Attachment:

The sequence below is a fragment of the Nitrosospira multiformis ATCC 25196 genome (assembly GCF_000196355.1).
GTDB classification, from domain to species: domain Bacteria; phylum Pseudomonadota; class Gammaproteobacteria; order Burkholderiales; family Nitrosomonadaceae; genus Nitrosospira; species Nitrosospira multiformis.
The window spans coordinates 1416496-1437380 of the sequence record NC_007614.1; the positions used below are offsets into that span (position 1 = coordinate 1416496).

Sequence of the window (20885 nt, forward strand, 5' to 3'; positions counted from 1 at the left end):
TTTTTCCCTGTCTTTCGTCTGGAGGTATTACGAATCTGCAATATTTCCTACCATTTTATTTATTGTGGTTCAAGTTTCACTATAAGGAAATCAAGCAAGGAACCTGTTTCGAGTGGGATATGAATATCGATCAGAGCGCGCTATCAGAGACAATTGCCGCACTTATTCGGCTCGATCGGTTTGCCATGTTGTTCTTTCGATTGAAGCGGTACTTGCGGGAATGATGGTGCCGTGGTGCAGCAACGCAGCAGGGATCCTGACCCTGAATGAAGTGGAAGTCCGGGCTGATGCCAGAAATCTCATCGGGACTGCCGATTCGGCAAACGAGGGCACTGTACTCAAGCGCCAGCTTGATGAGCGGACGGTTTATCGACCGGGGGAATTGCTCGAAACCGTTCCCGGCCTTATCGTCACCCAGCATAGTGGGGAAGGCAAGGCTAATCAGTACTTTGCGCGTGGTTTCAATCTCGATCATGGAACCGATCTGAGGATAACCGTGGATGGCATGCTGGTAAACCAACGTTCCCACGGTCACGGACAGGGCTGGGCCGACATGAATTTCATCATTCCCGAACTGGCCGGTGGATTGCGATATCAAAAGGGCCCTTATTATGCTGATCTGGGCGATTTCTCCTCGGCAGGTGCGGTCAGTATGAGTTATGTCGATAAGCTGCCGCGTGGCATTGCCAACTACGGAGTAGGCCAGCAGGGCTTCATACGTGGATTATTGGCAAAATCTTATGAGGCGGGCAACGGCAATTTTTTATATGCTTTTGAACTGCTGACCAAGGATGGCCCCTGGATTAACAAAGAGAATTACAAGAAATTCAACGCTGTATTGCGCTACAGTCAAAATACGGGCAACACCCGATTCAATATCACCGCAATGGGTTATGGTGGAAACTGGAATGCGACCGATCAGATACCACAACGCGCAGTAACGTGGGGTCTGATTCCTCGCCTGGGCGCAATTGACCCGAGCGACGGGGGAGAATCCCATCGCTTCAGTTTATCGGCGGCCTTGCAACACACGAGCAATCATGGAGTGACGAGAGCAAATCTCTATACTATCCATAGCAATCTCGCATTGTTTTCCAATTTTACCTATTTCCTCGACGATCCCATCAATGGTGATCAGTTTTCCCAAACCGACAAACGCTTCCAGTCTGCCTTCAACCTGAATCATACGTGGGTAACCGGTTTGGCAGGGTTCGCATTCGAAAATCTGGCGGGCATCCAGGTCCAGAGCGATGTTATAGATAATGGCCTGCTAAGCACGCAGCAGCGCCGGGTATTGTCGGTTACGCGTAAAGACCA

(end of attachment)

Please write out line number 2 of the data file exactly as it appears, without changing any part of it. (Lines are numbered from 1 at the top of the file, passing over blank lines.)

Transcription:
GTDB classification, from domain to species: domain Bacteria; phylum Pseudomonadota; class Gammaproteobacteria; order Burkholderiales; family Nitrosomonadaceae; genus Nitrosospira; species Nitrosospira multiformis.